By Bruce Stambaugh
Gloria Yoder, 61, never ventured far from where her ancestors settled in Holmes County in the early 19th century. That’s just fine by her.
Based on what she has done and continues to do, the community is the better for it, too. In this case, the residents in and around the little town of Mt. Hope are the beneficiaries.
Yoder grew up on the family homestead on McClure Hill just west of Mt. Hope. McClure was her maiden name. Eli, her husband, was raised on a neighboring farm. They have been married 42 years.
The Yoder’s operate two popular area businesses. Mrs. Yoder’s Kitchen in Mt. Hope is noted for its hardy breakfast, lunch and dinner buffets. Yoder’s Amish Home near Trail, where they live, is a noted destination for tourists. She also operates the restaurant at the Mt. Hope Auction March through October.
Gloria has a keen sense of combining business with community service. She sees a commitment to community at the Holmes County Fair. She annually purchases prized and award winning animals at the fair’s Junior Livestock Auction.
“I like to help out the kids who work so hard with their animals,” she said while waiting to bid at this year’s fair sale. Of course, Gloria has a personal stake in the event. She was a 4-H’er herself and served 20 years as the advisor for two different 4-H clubs.
This year Gloria purchased the grand champion pen of three hens, the grand champion market turkey, a lamb, three hogs and several rabbits. That alone helped a number of 4-H participants. But Yoder doesn’t stop there.
Each year, Mrs. Yoder’s Kitchen offers a special fair buffet featuring the animals she has purchased. The buffet will be this Wednesday, September 29 from 3 to 8 p.m.
“We have people who come from as far as Cincinnati for our buffets,” Yoder said. She also calls a list of people who live out of town, and some out of state, to tell them when the buffet will be offered.
This year’s fair buffet will feature barbecued rabbit, roasted leg of lamb, smoked turkey, pan-fried chicken and beef tenderloin. Yoder said she expects about 500 customers for the buffet.
But Gloria’s life ranges far beyond the confines of her restaurant. She spends much of her time assisting with and organizing for community activities.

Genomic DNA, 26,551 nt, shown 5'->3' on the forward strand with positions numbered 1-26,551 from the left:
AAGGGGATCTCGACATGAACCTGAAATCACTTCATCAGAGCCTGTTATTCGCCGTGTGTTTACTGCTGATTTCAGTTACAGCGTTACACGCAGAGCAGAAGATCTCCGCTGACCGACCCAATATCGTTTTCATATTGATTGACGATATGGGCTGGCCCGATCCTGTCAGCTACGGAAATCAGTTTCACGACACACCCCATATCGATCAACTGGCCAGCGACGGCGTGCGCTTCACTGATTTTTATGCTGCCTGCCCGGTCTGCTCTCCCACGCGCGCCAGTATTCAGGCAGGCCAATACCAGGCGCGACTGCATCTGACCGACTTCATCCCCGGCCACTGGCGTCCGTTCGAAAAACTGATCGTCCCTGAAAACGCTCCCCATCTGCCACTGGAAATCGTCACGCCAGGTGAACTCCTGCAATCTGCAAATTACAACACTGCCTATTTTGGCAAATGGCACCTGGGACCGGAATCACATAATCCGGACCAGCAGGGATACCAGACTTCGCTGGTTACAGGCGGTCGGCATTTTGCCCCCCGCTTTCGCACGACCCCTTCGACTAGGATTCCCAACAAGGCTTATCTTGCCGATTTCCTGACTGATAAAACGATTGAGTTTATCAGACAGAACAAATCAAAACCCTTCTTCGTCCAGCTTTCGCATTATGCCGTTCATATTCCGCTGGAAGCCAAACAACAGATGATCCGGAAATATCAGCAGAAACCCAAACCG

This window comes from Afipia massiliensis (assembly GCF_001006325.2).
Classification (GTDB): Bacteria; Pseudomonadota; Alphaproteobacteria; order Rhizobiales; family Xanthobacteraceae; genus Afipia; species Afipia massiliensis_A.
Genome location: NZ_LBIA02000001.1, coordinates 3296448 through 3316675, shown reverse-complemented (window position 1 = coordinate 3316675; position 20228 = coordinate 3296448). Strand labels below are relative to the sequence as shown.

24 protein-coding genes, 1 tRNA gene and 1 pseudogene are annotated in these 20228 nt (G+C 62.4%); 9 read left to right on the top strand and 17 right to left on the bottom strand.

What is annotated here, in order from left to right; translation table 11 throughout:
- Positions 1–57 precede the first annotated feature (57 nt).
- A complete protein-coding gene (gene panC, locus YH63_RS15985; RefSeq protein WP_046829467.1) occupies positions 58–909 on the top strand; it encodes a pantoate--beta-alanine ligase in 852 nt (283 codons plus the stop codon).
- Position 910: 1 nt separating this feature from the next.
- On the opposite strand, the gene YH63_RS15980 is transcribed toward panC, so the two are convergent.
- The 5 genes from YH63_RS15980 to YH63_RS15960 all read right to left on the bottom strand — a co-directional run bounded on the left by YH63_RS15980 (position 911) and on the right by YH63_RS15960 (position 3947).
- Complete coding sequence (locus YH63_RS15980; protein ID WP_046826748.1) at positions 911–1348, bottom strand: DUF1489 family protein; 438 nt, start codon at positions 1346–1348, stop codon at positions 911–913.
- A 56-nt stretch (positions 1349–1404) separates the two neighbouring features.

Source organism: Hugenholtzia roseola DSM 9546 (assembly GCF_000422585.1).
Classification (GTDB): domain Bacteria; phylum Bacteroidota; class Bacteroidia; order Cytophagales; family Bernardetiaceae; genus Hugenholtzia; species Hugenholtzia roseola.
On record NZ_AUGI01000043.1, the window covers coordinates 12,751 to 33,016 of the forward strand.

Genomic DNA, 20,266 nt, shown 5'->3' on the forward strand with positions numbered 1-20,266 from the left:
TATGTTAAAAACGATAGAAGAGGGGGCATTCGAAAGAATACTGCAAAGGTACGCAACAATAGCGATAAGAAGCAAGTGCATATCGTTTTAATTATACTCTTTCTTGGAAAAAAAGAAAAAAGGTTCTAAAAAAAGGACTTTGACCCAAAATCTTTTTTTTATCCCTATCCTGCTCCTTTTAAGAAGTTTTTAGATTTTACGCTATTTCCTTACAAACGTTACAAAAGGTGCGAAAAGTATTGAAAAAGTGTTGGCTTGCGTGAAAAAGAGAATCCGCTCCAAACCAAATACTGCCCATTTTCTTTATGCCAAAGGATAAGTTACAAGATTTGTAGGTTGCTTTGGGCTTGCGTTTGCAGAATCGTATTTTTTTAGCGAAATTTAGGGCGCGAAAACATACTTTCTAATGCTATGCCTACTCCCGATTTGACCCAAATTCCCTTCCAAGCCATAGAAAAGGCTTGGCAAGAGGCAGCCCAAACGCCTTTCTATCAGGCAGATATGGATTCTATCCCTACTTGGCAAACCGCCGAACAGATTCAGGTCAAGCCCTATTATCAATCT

Besides supporting the 4-H program, she faithfully serves in the small United Methodist congregation in Mt. Hope. That includes organizing and recruiting help for the annual pancake and sausage meal held each April.
Gloria helps with the egg hunt each spring, and orchestrates the parade and live nativity scene each Christmas season. Local school children enjoy playing the different parts of the sacred story. Over the years, she said group singing was added, and last year the community held a special fundraiser for a local family in need.
“Our young people are our future,” she said plainly but sincerely. “Whatever little bit I can do to help, I will.”
As a leader in the Mt. Hope Merchants Association, she also helps make the annual July Sundown Sale successful and purposeful. This year, for example, a dollar from every meal sold along with money from the volleyball teams were donated to needy families in the Mt. Hope area.
Gloria has some very personal reasons for being so involved in the community. Only months after her only child, Trent, was born in 1972, Gloria spent three months in the hospital in Columbus.
In 1983, she had a serious car accident in Berlin, and just two years ago Gloria was diagnosed with blood clots in both lungs. She hasn’t forgotten how the community responded to her needs and those of her family.
“I feel very fortunate to be alive,” she said. “God has been watching over me, and evidently still has some purpose for me in life.”
“Once you face death,” Gloria continued, “everything takes on a new meaning. I have felt the community of caring.”
In spite of her busyness, Gloria does find time for herself. She enjoys gardening, and trying new recipes. It’s no wonder, given the fact that she has a collection of 250 cookbooks.
“I enjoy reading them,” she said. “You can tell a lot about a church or community by what they include in their cookbook.” Gloria said that if a recipe includes “a pinch” of a certain ingredient, “You know it’s from an old cook.”
Gloria said she remembers when Mt. Hope resembled a ghost town. But in recent years, thanks to the success of area businesses, the little town is booming. And that is just the way Gloria likes it.
This story first appeared in the Holmes Bargain Hunter.
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